Digital Directions: The Third Rail
Like many parents of elementary-school-age children, I spend a fair amount of time around trains. Steam, cog or narrow-gauge, I am no stranger to the iron horse. Perhaps that explains the frequency of my use of railroad metaphors. This column is no exception.
To realize the full potential of digital technology in product development and marketing, content organizations will continue to evolve over a long period of time. This journey can be represented as a railroad track with parallel rails.
These rails are necessary to move forward and stay on course. But unfamiliarity with the track can have deadly consequences.
The First Rail: Technology Platform
The first “rail” is the technology platform, which provides the underlying capabilities needed to create, manage and deliver digital media. Workflow applications, database and content management systems, Web and streaming-media servers, and e-commerce systems represent platforms that allow publishers to create and market digital offerings.
These platforms can either be developed internally, or enabled through an external service provider. In either case, information technology departments manage platform selection and integration. It is the mission of IT to understand requirements across the organization and deliver platforms that provide these capabilities within the fiscal constraints of the organization.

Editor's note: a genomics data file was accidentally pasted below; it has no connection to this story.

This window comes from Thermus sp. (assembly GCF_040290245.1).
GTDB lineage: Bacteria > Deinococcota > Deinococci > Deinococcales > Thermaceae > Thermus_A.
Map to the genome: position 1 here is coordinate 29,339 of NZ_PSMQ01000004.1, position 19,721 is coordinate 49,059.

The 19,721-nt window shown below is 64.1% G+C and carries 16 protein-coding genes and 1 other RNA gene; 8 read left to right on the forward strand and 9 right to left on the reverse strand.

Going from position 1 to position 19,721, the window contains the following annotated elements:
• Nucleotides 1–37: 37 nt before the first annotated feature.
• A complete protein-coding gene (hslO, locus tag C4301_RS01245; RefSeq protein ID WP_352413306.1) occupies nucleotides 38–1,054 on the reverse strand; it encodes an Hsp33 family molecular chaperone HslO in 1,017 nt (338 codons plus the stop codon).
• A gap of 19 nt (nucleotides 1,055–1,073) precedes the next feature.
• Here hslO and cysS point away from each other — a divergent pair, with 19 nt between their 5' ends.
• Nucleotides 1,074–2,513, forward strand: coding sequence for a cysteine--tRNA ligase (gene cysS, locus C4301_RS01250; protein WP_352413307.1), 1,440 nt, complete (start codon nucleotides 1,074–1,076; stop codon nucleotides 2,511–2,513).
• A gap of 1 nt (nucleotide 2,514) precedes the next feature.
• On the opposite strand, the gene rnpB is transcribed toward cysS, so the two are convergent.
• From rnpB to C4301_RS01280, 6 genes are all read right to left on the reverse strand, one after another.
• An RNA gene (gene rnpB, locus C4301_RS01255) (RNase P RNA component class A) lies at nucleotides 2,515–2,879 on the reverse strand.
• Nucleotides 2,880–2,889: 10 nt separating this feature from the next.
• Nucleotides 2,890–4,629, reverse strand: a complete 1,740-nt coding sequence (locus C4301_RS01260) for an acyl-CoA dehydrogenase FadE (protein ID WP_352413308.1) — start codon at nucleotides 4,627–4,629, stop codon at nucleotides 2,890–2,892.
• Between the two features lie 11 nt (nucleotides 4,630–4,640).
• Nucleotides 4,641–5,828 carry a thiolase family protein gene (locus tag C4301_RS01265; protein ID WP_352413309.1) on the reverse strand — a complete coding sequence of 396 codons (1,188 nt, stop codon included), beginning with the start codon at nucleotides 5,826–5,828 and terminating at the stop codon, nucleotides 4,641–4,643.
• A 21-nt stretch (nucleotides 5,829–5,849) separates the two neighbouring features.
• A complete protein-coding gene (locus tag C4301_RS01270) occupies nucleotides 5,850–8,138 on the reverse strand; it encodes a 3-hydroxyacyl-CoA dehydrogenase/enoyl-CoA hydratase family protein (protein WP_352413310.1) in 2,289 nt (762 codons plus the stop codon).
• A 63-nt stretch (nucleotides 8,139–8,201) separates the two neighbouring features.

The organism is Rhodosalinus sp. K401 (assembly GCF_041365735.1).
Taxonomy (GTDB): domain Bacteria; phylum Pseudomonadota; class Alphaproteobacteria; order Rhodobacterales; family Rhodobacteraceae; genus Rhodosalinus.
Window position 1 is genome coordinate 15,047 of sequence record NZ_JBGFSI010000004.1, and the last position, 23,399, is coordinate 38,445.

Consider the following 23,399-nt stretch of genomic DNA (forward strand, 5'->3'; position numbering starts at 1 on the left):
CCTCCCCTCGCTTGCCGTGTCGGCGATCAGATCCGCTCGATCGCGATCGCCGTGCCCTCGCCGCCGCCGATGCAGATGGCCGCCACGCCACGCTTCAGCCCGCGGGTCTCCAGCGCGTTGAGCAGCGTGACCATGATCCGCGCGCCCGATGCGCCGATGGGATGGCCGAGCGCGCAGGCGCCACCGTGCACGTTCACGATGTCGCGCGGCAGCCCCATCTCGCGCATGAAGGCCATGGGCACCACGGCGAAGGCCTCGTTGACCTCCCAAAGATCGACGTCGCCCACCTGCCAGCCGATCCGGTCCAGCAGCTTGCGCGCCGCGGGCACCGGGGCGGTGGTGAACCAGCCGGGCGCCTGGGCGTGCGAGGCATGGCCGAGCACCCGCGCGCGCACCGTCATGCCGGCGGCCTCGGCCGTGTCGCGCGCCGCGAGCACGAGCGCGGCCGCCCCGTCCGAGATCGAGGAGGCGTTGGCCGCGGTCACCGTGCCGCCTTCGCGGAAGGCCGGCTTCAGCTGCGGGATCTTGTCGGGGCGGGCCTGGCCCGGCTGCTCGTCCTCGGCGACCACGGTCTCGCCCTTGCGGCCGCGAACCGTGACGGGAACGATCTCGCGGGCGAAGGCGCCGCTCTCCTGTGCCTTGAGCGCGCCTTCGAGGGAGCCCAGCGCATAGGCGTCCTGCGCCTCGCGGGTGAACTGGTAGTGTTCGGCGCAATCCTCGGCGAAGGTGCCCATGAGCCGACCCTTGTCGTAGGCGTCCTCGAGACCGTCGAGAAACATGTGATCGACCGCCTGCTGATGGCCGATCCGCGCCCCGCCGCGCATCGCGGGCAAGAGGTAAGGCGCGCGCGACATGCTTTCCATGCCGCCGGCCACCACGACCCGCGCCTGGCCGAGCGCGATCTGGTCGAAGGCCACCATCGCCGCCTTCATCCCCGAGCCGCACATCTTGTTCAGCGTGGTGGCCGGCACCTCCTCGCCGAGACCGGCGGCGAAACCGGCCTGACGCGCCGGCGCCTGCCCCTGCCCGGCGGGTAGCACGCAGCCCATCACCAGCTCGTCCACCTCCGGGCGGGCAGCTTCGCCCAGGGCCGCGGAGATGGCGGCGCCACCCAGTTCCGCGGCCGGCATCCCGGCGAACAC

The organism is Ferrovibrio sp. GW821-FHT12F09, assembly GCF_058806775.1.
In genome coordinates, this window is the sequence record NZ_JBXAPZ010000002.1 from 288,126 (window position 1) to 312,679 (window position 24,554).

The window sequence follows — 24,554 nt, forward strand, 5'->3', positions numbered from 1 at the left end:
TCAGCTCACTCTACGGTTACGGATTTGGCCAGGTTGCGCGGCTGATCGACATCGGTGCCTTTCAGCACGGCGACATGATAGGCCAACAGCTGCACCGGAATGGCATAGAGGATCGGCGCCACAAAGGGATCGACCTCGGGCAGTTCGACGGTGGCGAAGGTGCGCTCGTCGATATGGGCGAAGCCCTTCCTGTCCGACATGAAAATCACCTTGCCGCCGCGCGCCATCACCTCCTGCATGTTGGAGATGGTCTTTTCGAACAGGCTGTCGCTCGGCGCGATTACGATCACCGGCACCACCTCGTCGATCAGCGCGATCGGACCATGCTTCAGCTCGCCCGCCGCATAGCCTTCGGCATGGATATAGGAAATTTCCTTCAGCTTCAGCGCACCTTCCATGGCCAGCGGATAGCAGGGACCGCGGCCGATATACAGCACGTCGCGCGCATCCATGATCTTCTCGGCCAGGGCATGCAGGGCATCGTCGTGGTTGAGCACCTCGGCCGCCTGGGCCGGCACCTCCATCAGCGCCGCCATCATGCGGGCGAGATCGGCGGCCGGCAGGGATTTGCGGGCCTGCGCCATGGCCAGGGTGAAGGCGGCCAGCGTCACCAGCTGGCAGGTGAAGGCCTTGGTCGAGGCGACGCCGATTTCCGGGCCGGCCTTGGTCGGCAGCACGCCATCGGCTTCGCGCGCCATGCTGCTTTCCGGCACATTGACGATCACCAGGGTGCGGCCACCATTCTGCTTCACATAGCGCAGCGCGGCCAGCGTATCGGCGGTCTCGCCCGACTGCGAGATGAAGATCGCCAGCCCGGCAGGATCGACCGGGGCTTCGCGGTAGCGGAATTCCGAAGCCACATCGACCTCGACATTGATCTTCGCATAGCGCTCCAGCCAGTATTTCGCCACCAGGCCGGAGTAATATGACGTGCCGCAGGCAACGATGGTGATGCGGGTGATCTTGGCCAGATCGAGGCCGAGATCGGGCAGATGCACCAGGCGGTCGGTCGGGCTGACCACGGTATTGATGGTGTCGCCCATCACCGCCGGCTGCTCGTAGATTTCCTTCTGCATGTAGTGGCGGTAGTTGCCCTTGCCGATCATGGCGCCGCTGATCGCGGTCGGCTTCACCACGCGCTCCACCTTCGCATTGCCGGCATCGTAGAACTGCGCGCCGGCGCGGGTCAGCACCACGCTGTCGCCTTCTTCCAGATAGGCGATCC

The Second Rail: Digital Media Programs
While a technology platform represents a capability, it does not in and of itself deliver any customer value. That’s where the second rail comes in: digital media programs. Digital media programs exploit the capabilities of the platform to yield customer value in the form of digital offerings or marketing programs:
• a digital distribution program that uses a digital asset distributor’s conversion capabilities to support electronic content delivery to multiple channels in multiple formats; or
• an online marketing program that uses an Internet service provider’s streaming-media capabilities to deliver video interviews of authors.
Programs are the domain of editorial (product development) and marketing groups, not technology groups. With a clear delineation between programs and platforms, organizations can avoid the turf battles that often arise surrounding digital media.
It takes much longer to select, integrate and roll out a platform than it does to launch a program on that platform. New platforms require a long lead-time for implementation, on the order of 12 to 24 months. On the other hand, digital media programs need to operate within the tight time frames of the marketplace, with delivery usually within 12 months of conception. Digital programs need to use the platforms that are currently available to them, while providing input to IT staff on their requirements for the next platform.
The Third Rail: People
The digital track has a third rail: people. The human dimension is a critical, but often overlooked aspect of digital evolution. As technologies mature, they become more accessible to all competitors. The technology becomes commoditized, the playing field levels. People will emerge as the true differentiators, not the technologies. Those organizations that develop comprehensive organizational strategies in support of digital media will become leaders in innovation and grow their market-share.